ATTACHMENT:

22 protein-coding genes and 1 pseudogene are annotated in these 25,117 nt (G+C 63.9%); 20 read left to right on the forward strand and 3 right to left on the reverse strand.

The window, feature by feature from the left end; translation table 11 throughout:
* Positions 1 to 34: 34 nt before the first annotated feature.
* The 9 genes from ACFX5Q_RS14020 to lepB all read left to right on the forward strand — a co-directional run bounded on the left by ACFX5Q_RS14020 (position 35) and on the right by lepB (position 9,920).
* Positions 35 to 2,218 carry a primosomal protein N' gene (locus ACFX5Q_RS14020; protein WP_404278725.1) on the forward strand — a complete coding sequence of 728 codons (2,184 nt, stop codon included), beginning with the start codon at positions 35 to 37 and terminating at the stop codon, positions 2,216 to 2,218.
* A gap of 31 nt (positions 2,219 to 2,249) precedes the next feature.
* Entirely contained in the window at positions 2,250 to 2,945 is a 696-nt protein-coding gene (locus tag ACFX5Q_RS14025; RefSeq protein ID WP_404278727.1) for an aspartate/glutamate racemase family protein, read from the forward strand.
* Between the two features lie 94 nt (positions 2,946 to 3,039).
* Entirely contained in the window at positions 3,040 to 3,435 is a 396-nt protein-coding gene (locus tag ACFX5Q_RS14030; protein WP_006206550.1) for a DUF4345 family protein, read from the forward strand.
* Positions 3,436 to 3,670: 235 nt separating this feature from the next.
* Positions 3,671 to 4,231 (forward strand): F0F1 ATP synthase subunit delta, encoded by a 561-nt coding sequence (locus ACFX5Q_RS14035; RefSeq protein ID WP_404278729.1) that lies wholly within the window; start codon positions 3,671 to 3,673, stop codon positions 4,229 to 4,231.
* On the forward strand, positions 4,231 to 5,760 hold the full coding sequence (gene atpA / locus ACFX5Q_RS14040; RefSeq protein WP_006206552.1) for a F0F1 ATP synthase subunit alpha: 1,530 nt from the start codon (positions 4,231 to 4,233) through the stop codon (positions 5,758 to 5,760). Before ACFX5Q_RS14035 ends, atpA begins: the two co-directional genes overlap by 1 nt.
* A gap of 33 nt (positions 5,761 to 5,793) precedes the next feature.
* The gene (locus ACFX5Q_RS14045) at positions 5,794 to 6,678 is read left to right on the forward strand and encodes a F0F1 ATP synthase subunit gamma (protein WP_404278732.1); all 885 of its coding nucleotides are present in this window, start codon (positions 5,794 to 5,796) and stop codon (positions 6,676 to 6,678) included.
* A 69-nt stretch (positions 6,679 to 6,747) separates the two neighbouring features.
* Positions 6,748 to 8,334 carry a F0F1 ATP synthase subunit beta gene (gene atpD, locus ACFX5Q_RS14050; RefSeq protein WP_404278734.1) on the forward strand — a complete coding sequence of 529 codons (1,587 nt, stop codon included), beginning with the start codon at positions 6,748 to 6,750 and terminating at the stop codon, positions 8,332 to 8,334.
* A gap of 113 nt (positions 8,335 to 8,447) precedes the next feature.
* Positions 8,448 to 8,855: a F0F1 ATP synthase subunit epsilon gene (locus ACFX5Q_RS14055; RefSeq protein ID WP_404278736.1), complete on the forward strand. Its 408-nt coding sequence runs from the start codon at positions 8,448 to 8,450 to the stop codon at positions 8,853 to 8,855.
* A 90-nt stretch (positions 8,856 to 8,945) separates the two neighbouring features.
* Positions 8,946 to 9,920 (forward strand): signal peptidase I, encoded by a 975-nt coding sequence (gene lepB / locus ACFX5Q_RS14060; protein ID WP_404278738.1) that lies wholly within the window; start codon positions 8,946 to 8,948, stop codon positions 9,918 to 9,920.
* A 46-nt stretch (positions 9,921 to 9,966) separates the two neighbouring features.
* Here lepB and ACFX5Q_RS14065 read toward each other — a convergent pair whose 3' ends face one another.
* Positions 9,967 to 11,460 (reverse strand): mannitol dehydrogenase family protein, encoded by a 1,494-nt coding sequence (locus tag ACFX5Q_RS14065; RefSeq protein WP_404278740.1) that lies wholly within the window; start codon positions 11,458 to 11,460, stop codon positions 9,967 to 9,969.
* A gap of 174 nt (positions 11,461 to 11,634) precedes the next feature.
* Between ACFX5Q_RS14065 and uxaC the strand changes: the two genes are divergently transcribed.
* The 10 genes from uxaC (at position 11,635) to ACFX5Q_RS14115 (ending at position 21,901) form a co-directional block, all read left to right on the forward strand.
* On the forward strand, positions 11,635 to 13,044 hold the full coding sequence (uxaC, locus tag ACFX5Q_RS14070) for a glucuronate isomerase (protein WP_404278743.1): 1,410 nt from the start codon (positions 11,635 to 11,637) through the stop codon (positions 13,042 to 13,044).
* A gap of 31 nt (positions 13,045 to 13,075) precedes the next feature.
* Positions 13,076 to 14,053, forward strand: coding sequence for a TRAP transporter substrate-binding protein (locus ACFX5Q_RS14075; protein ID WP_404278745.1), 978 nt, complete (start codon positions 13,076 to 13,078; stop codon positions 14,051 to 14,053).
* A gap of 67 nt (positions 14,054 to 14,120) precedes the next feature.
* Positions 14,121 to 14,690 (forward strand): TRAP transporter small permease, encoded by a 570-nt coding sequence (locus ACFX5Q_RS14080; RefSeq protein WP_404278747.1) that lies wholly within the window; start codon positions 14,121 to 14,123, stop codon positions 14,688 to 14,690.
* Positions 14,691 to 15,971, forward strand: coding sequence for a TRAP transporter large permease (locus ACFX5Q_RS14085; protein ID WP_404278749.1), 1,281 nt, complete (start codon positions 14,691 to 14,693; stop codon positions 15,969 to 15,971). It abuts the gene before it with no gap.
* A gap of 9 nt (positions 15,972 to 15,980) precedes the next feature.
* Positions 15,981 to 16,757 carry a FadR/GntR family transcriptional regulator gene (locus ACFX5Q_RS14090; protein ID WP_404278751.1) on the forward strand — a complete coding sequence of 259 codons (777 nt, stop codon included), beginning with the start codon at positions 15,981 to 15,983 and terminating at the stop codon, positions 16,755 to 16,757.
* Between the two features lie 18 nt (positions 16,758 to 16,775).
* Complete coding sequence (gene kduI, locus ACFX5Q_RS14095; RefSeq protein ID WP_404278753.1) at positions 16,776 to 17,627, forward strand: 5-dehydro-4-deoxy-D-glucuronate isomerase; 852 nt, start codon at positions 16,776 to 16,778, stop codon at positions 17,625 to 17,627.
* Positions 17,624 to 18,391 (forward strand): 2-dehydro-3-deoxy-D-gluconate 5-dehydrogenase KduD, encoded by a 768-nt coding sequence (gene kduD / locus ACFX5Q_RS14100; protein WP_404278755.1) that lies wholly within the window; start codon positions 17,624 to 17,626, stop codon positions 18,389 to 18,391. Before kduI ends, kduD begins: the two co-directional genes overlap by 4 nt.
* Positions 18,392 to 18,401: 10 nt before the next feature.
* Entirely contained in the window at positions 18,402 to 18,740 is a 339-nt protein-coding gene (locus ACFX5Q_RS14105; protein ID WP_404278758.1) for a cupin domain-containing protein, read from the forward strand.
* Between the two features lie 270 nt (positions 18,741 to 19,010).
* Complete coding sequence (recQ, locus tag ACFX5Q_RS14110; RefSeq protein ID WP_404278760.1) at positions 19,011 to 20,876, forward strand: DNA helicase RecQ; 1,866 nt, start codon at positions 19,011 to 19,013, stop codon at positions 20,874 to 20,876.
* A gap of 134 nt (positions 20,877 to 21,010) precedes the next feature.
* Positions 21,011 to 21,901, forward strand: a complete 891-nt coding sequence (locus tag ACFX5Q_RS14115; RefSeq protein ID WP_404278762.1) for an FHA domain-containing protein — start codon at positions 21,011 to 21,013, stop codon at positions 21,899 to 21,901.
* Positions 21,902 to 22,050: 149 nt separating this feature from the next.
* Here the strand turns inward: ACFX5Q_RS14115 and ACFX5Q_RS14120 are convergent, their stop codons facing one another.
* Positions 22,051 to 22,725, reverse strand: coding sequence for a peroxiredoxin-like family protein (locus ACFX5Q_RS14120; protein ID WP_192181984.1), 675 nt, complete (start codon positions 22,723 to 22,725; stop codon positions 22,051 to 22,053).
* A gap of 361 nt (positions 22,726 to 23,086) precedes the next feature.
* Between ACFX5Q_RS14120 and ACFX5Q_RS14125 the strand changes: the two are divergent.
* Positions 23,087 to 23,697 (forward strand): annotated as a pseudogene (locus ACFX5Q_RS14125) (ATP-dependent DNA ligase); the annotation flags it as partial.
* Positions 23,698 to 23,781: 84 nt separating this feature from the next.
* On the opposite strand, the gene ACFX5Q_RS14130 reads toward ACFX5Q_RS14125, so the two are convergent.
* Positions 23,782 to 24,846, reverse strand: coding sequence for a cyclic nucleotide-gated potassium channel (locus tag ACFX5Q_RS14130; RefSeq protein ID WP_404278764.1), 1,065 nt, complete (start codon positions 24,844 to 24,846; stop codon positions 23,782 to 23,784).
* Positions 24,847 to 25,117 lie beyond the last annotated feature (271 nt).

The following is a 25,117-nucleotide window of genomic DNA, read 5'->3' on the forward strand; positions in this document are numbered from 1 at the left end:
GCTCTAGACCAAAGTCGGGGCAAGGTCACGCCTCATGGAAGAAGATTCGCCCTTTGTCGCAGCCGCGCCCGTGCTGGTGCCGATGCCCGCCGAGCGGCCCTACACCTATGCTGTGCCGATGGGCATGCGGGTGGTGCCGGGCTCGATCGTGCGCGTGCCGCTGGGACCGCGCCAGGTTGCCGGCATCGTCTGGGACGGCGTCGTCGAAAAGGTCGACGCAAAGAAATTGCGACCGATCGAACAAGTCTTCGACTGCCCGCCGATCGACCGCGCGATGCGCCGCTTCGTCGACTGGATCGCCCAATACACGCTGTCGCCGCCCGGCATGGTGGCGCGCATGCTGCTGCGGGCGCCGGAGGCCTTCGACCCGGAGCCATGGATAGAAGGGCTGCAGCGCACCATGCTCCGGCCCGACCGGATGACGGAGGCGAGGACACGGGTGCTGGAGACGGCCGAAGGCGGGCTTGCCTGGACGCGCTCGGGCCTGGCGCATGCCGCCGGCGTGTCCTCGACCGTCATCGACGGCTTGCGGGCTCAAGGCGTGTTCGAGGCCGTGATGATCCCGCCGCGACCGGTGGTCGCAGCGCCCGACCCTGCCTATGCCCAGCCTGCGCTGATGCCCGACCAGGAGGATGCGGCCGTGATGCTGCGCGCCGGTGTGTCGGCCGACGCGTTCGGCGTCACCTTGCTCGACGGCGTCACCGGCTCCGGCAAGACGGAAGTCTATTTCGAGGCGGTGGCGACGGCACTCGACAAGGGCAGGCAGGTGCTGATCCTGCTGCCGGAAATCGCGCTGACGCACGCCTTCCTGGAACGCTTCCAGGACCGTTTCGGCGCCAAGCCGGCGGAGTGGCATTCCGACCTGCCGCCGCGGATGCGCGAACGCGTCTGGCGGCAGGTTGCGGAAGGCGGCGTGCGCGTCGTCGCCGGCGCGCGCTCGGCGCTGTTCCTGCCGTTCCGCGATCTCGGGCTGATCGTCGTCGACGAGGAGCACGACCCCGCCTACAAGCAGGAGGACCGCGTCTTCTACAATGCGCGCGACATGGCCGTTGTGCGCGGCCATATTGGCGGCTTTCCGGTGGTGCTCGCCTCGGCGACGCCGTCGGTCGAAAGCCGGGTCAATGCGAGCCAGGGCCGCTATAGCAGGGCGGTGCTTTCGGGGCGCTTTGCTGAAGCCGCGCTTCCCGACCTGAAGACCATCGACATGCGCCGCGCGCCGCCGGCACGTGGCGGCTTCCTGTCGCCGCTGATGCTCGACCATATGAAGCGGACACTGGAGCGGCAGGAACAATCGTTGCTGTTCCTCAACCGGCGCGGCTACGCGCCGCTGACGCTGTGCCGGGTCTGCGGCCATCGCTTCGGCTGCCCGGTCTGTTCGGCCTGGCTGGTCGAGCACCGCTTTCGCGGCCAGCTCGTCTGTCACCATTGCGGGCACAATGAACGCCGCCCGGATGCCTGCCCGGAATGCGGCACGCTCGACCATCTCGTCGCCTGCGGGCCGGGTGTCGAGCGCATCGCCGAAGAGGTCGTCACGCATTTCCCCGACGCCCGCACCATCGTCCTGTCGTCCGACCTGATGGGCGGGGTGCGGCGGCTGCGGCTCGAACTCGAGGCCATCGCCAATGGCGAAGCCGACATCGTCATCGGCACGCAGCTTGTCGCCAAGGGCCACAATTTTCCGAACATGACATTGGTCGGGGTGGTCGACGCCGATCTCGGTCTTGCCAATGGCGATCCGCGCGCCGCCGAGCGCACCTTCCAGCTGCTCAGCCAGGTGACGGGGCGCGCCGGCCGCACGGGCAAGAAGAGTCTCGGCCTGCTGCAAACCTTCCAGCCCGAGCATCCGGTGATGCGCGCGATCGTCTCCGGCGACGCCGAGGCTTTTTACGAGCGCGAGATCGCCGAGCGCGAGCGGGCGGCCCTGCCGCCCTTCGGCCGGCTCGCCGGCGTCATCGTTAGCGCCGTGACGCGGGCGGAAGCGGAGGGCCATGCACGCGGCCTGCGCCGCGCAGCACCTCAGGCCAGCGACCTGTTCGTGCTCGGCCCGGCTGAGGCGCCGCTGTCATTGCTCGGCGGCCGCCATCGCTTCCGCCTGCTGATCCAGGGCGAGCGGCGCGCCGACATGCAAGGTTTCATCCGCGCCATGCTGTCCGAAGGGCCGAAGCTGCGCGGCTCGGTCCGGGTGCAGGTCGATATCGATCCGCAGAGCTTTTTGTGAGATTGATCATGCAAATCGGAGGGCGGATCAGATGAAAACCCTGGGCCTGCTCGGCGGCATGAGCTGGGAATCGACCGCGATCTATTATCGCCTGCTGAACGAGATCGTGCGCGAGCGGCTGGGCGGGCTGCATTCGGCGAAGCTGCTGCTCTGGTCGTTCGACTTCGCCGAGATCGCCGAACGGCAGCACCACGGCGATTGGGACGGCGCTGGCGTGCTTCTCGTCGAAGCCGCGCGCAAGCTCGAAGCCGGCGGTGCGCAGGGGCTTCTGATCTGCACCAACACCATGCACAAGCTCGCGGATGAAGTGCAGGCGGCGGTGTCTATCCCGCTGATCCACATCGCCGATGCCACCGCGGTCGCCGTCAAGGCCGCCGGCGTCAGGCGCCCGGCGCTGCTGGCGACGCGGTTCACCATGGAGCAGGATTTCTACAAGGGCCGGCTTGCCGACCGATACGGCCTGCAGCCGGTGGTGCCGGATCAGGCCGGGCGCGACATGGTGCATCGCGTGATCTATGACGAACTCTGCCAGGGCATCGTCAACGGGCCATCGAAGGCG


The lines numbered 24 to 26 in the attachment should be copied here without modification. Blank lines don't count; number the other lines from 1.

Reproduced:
* A gap of 174 nt (positions 11,461 to 11,634) precedes the next feature.
* Between ACFX5Q_RS14065 and uxaC the strand changes: the two genes are divergently transcribed.
* The 10 genes from uxaC (at position 11,635) to ACFX5Q_RS14115 (ending at position 21,901) form a co-directional block, all read left to right on the forward strand.